Born in Chicago and raised north of the city, Roberto Jaimes is the son of Mexican immigrants. He received his Bachelor of Science in Architectural Studies from the University of Wisconsin-Milwaukee. He is the first in his family to go on to pursue a Master’s degree. He takes great pride in his humble beginnings and strives for success through a passionate work ethic and strong moral values. Also pursuing a Certificate in Historic Preservation, Roberto is interested in developing architecture that will leave emotional memories through its user’s experiences. He has interned for Lothan Van Hook DeStefano Architecture, and has just completed a yearlong historic preservation internship with METRA railroad documenting their existing stations.
Beer for Those Who Care.
“Raising awareness of river water quality through the public’s consumption of beer.”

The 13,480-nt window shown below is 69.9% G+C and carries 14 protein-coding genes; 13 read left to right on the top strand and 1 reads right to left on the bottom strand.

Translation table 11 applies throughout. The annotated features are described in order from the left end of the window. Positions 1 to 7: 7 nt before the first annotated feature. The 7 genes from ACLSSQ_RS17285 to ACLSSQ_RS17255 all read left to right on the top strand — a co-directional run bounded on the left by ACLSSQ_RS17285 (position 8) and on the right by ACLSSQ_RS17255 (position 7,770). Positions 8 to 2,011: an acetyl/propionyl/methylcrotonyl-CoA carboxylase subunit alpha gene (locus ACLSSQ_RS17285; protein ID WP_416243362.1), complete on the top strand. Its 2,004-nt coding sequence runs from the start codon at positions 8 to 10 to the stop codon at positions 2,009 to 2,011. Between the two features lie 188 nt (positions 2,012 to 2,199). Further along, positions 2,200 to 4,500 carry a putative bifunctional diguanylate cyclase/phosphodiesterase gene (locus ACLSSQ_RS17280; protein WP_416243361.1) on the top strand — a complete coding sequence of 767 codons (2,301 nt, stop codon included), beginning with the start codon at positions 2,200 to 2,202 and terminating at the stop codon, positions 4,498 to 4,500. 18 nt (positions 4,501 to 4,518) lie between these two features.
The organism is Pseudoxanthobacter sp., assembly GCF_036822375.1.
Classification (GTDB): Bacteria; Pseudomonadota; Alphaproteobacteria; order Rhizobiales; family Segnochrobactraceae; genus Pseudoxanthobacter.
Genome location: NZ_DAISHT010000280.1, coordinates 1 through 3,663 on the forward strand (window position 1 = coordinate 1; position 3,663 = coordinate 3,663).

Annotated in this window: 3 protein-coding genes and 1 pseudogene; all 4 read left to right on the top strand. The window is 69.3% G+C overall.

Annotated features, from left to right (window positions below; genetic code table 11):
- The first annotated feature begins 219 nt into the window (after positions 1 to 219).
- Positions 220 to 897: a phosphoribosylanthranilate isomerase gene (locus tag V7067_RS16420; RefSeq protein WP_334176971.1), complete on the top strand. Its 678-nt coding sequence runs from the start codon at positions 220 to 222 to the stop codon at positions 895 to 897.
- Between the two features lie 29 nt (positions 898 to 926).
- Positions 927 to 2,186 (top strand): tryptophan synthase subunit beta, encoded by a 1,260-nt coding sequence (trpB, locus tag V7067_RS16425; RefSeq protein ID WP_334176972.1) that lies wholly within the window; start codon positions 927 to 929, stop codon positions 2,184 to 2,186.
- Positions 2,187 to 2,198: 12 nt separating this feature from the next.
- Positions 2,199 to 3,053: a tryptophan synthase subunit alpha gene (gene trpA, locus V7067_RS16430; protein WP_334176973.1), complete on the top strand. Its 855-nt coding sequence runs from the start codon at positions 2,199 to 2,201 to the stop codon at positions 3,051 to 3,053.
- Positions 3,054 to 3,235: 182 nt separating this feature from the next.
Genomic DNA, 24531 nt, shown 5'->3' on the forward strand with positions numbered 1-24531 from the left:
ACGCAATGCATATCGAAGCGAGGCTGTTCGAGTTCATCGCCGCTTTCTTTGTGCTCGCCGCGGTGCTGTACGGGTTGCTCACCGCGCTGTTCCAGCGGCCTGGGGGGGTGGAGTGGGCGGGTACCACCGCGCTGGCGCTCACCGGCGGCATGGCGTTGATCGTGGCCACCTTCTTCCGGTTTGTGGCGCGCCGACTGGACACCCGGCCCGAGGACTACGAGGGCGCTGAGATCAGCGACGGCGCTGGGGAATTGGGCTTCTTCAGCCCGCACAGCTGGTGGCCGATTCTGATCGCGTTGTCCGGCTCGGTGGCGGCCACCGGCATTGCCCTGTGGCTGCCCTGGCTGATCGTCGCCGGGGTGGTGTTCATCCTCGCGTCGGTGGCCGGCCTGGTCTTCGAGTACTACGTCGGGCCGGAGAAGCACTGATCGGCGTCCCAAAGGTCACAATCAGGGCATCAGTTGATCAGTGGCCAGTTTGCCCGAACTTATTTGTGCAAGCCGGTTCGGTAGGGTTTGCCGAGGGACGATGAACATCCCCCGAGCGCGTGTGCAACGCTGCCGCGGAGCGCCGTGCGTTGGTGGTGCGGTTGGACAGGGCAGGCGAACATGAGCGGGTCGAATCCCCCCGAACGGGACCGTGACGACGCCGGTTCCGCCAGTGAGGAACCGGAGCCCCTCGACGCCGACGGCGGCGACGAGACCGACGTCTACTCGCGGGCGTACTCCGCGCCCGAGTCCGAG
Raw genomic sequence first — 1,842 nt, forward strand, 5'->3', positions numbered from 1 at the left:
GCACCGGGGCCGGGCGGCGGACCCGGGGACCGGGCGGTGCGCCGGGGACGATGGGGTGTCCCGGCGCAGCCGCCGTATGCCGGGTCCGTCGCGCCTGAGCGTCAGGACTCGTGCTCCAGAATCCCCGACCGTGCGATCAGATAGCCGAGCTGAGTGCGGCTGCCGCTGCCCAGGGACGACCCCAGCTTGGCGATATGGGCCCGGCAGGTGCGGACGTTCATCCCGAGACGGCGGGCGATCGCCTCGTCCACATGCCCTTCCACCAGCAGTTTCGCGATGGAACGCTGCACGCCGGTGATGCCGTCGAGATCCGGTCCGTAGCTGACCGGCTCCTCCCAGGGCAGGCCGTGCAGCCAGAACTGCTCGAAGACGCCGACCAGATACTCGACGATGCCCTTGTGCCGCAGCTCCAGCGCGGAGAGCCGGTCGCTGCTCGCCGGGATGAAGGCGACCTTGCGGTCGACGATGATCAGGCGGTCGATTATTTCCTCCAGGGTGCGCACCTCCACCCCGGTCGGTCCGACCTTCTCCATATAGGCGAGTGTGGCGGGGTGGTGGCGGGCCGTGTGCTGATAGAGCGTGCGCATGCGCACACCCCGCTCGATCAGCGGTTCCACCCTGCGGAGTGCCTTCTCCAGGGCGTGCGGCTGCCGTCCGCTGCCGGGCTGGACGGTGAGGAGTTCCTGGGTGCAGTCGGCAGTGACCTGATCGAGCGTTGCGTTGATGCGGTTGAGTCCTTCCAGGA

The Chicago River has been a resource to the development of the city of Chicago for more than 100 years. In its early beginning the river was used as a resource for exploration and transportation of goods. With city expansion the river changed from a mean of travel and trade to that of waste management. The growth in population pushed for water treatment and sanitation stations to be built along the Chicago River in order to counteract direct impacts from effluents currently destroying the water quality, ecosystems, and public attractions. Historically, poor sanitary practices have always accounted for poor drinking water for large urban populations. The alternative to water was the consumption of spirits and mead. During the process of brewing mead one of the main ingredients is water, which is boiled at high temperatures killing bacteria and diseases. To return the river as a resource for public entertainment this thesis proposes an architecture that will engage the public through the experiential consumption of beer brewed with reclaimed river water.